iSimangaliso Wetland Park in northern KwaZulu-Natal on the sub-tropical coast is one of my favourites. My article in Leisure Wheels Magazine's December 2012 gives a broad overview of this enormously diverse reserve that must be visited by everyone at least once!
One of the most botanically-diverse areas of the world, Kogelberg Nature Reserve an hour's drive east of Cape Town rivals the tropical rain forests for number of plant species per hectare. It's also stunningly beautiful, and has some of the best eco-accommodation in the country. One of my favourite places in southern Africa.
My heart was captured by Hluhluwe-iMfolozi Park in northern KwaZulu-Natal. It's one of the three oldest game reserves in Africa, and although it's situated in a densely-populated rural area, it still retains a very wild spirit. My nine-page feature in Getaway tries to capture the essence of this very special and beautiful protected area.
A four page article describing some of the partners that have helped me make Year in the Wild possible, including Total, Ford, Goodyear, Evosat, Frontrunner, Garmin, EeziAwn, National Luna Fridges, Conqueror Trailers, K-Way, Cape Union Mart, Lacie, Vodacom and Safari Centre in Cape Town.
My four-page article for Leisure Wheels Magazine, on the small but special Mkhambathi Nature Reserve on the Pondoland Wild Coast.
The Garden Route National Park is an amalgamation of three former national parks, the Knysna National Lake Area, and Tsitsikamma and Wilderness National Parks. One article doesn't do it justice, but I try in this nine-page feature article for Getaway Magazine.
A four page feature article that I wrote and photographed for Leisure Wheels Magazine, on the northern section of Kruger National Park. For me, the north of Kruger is more interesting than the south, and certainly it feels wilder.
A nine-page page feature article which I wrote and photographerd for Getaway Magazine, on iSimangaliso Wetland Park, one of my favourite reserves in the country, mostly because it's so incredibly diverse.
One of the three oldest game reserves in Africa, declared in 1897, Hluhluwe-iMfolozi Park in central Zululand in KwaZulu-Natal is one of the wildest places I've been to, even though it's relatively small and situated in a highly-populated rural area. My article for the Spring 2012 edition of Wild Magazine attempted to portray the effect that African wilderness can have on people.
A four page feature article that I wrote for Leisure Wheels Magazine on the wild Tembe Elephant Park, in northern KwaZulu-Natal of South Africa.
Few people know about the small Mkhambathi Nature Reserve on the Pondoland coast in the Eastern Cape. But it is one of the most beguilingly beautiful in our country, and I can't wait to go back. My nine-page feature article in Getaway on Mkhambathi was published in the August 2012 issue.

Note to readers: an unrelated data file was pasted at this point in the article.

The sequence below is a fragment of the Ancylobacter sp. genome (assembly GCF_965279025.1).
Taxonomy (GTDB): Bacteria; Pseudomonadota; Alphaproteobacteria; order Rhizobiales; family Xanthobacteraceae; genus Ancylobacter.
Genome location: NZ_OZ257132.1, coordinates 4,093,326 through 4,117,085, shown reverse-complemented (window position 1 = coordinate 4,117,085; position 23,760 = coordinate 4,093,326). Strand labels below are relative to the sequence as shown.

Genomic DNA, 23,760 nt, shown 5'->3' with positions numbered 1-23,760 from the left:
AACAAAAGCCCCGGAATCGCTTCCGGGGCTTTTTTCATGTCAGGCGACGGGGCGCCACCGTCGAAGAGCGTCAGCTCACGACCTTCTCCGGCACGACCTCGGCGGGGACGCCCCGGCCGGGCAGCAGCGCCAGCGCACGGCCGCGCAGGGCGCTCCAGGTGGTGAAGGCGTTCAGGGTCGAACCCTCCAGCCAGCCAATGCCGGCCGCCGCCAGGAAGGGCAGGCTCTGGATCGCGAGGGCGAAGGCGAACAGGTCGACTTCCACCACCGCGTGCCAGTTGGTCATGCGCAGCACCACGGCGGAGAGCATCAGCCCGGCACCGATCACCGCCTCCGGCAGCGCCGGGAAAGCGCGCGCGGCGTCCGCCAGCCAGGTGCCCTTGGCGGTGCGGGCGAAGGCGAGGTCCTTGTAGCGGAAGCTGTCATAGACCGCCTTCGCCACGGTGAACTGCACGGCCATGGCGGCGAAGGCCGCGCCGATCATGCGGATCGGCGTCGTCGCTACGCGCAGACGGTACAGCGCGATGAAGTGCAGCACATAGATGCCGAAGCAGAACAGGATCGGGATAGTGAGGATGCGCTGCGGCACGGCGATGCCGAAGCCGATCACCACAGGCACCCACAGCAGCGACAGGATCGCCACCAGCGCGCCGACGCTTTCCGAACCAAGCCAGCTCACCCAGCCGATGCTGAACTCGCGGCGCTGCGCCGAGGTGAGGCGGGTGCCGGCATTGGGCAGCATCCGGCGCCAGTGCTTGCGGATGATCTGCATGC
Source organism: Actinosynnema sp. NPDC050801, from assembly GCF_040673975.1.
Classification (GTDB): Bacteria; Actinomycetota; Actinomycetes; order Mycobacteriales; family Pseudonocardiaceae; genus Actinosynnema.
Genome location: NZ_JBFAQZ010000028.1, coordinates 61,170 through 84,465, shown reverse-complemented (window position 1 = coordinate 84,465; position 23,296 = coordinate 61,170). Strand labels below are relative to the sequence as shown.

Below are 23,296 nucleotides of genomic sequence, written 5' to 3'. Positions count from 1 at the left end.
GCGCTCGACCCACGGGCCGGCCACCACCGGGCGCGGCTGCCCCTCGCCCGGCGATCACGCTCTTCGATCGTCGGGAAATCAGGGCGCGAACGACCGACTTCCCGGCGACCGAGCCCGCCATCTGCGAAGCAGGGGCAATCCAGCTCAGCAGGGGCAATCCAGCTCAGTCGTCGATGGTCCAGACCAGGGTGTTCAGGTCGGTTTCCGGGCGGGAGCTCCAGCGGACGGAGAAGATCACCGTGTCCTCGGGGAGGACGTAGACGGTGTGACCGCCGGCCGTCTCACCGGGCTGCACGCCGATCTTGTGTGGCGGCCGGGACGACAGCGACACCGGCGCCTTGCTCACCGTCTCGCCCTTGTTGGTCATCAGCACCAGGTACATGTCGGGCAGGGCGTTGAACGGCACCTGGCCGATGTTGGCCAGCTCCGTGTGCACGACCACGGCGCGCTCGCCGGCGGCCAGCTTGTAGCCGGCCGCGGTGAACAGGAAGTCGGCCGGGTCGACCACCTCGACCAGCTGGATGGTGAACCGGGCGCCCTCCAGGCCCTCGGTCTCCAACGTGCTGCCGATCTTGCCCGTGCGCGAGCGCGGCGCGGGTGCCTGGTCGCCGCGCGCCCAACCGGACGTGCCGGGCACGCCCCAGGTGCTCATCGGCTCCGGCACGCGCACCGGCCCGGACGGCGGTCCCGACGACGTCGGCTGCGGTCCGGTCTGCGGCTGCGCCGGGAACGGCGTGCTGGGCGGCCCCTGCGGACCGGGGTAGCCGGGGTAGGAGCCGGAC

I had the privilege of interviewing botanist and author Meg Coates Palgrave, an indefatigable botanist who is the editor of Trees of Southern Africa, the definitive "bible" of trees in the region. Meeting Meg is like paging through the book - both are truly impressive in their scope of information and knowledge (the book contains about 1 600 species), but she's quick to point out that much of her botanical training came from her late brother-in-law Keith, who in fact was the initiator and editor of the first few editions, before Meg assumed the role. There are not many people who can identify any southern African tree - and its scientific name, ecological role and cultural significance - as easily as we can read the morning newspaper. Meg is one of them.
My article for Leisure Wheels in August 2012 was on the Baviaanskloof, an Eastern Cape park that is one of the most diverse places on earth, and a real adventure for 4x4ers and nature lovers.
The under-rated De Hoop Nature Reserve on the southern Cape coast is one of the most beautiful wild places - and one of the most naturally-diverse - in South Africa. I wrote and photographed a nine-page feature article for Getaway Magazine in their July 2012 issue.
A nine-page feature article in Getaway Magzine on the incomparable Kgalagadi Transfrontier Park, published in July 2012
The glorious Karoo National Park, featured in a nine-page article that I wrote and photographed for Getaway Magazine's June 2012 issue.
A three-page feature article in Leisure Wheels Magazine on Namaqua National Park.
A nine-page feature article on Agulhas National Park, published in the May 2012 issue of Getaway Magazine. (1.76MB)